By: Attorney Betty Chu and Attorney Richard Wilner
As of July 20, 2005, H-1B petitions that do not have the proper filing fees will be rejected. Employers seeking to (1) employ a current H-1B nonimmigrant; (2) request an initial extension of H-1B status for a H-1B nonimmigrant or (3) change a nonimmigrant's status and employ him or her in "new employment" must submit the form I-129, its H and L supplements, and the H-1B Data Collection and Filing Fee Exemption supplement (I-129 W).
The form I-129W is required for all H-1B petitioners because it solicits the information that is needed by the USCIS to make the legally-mandated reports to Congress. The form solicits information to determine whether the employer is exempt from the H-1B fee.
The filing fee for the form I-129 Petition for a Nonimmigrant Worker is $185. For businesses with 26 or more full-time employees, there is an additional fee of $1,500. If the business has 25 or fewer full-time employees, the fee is $750.
There is also an additional $500 Fraud Prevention and Detection fee for a U.S. employer seeking initial approval of H-1B status for a beneficiary, or seeking approval to employ an H-1B nonimmigrant currently working for another U.S. employer. This fee became effective on March 8, 2005 and was mandated by the provisions of the H-1B Visa Reform Act of 2004. There is generally no exemption from this fee except for employers seeking to employ nonimmigrants from Chile or Singapore as noted below.
NOTE: Employers seeking to employ nonimmigrants from Chile or Singapore for an initial grant, extension or change of status do not need to include the $500 fraud prevention and detection fee. The Chile and Singapore Free Trade Agreements (FTA) created a new H-1B1 visa category for Chilean and Singaporean professionals in specialty occupations. 6,800 visas are allocated for H-1B1 admissions under the FTA and count against the overall 65,000 cap for H-1B professionals.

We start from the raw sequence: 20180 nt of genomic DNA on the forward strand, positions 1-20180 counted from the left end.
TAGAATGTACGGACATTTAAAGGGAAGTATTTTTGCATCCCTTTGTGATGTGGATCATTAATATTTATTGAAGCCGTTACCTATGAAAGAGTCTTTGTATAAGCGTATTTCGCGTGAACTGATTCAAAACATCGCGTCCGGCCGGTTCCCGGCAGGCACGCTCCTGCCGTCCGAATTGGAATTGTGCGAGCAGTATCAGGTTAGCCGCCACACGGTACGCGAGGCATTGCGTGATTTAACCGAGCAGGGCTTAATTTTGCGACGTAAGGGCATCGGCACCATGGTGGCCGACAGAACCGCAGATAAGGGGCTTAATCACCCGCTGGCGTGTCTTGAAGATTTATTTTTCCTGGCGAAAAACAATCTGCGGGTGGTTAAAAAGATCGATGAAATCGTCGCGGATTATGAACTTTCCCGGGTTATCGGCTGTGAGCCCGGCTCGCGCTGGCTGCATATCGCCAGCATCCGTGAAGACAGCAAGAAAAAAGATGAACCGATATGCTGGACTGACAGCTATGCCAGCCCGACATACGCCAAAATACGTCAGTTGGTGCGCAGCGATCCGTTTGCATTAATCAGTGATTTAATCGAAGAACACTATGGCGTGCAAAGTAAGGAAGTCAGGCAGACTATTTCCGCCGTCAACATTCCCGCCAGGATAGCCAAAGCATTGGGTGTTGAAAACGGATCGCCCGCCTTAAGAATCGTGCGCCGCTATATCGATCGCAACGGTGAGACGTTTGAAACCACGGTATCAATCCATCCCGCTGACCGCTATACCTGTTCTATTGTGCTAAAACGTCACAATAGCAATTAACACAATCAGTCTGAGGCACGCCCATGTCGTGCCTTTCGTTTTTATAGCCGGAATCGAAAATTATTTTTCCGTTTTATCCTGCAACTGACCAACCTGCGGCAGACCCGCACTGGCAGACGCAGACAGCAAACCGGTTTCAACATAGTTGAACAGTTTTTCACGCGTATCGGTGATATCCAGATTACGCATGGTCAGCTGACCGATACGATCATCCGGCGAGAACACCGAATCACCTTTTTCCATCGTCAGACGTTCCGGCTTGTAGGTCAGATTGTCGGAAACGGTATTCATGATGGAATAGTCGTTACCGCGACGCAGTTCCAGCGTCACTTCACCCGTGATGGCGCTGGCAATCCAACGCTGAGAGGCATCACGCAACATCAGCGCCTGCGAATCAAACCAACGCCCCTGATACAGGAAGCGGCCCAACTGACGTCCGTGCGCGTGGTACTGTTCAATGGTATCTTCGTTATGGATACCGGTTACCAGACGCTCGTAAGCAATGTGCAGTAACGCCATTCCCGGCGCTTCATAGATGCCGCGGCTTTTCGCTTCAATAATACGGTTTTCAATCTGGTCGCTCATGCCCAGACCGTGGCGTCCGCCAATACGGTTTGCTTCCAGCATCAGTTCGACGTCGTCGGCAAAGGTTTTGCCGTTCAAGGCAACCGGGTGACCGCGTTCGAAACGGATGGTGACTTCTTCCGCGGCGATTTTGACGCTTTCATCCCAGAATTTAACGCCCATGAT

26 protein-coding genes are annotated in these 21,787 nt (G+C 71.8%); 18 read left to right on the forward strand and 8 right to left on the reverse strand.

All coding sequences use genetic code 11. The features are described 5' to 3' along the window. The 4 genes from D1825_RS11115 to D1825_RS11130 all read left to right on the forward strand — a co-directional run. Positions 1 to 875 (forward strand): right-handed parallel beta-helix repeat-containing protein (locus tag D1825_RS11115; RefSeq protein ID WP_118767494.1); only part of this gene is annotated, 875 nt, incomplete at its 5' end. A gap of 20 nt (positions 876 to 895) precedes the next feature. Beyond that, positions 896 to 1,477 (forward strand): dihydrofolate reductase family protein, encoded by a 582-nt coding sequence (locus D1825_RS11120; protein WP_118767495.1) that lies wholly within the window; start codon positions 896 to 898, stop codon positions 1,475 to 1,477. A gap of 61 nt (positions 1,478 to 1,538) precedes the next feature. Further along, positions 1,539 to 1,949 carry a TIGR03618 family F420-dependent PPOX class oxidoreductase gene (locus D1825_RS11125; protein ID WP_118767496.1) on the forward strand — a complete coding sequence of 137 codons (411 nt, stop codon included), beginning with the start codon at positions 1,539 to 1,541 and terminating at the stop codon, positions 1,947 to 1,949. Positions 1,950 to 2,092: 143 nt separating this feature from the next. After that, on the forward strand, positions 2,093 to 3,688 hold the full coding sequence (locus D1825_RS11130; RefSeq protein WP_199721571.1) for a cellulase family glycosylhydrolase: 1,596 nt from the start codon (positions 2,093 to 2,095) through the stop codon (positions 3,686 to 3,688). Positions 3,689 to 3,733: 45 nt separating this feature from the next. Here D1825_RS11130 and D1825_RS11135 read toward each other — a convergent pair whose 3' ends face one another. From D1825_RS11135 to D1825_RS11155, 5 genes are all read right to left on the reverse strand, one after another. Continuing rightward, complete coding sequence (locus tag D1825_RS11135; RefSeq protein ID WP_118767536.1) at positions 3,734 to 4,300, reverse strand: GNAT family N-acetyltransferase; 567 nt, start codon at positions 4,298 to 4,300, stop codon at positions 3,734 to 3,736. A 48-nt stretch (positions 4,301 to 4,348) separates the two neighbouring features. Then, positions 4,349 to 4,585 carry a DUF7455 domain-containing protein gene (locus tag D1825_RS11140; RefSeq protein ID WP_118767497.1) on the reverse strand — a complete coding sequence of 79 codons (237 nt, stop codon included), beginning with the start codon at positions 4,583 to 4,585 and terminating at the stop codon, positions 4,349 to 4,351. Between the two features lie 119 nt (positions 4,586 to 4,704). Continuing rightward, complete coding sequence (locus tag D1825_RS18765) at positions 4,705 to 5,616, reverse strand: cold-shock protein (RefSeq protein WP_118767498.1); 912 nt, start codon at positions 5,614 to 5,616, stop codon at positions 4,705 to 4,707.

Depending on the size of the employer and the basis for classification, the fees can range from $185 to $2,185. Moreover, if the employer wants to request premium processing, there is an additional $1,000 on top of the basic filing fees. Petitioners requesting premium processing must submit form I-907 and the cases must be adjudicated within 15 business days.
The $1,000 premium processing fee must be paid by separate check or money order. Keep in mind that almost all of the fees are paid by the petitioning employer and not the beneficiary. All fees are payable to United States Citizenship and Immigration Services.
Employers must ensure that the proper filing fees are submitted to avoid having petitions rejected and delayed for processing.
BIOGRAPHY: Betty Chu, Esq. is an Associate at Wilner & O'Reilly, practicing Business Immigration Law. She is a member of the Los Angeles and Orange County Bar Associations and has been admitted to practice law in the Central and Southern Districts of California. Ms. Chu received her Juris Doctor from Loyola Law School in Los Angeles and her Bachelor of Arts in Communications from UCLA. She previously served on the American Bar Association's Negotiation Competitions Committee. She is fluent in Mandarin Chinese.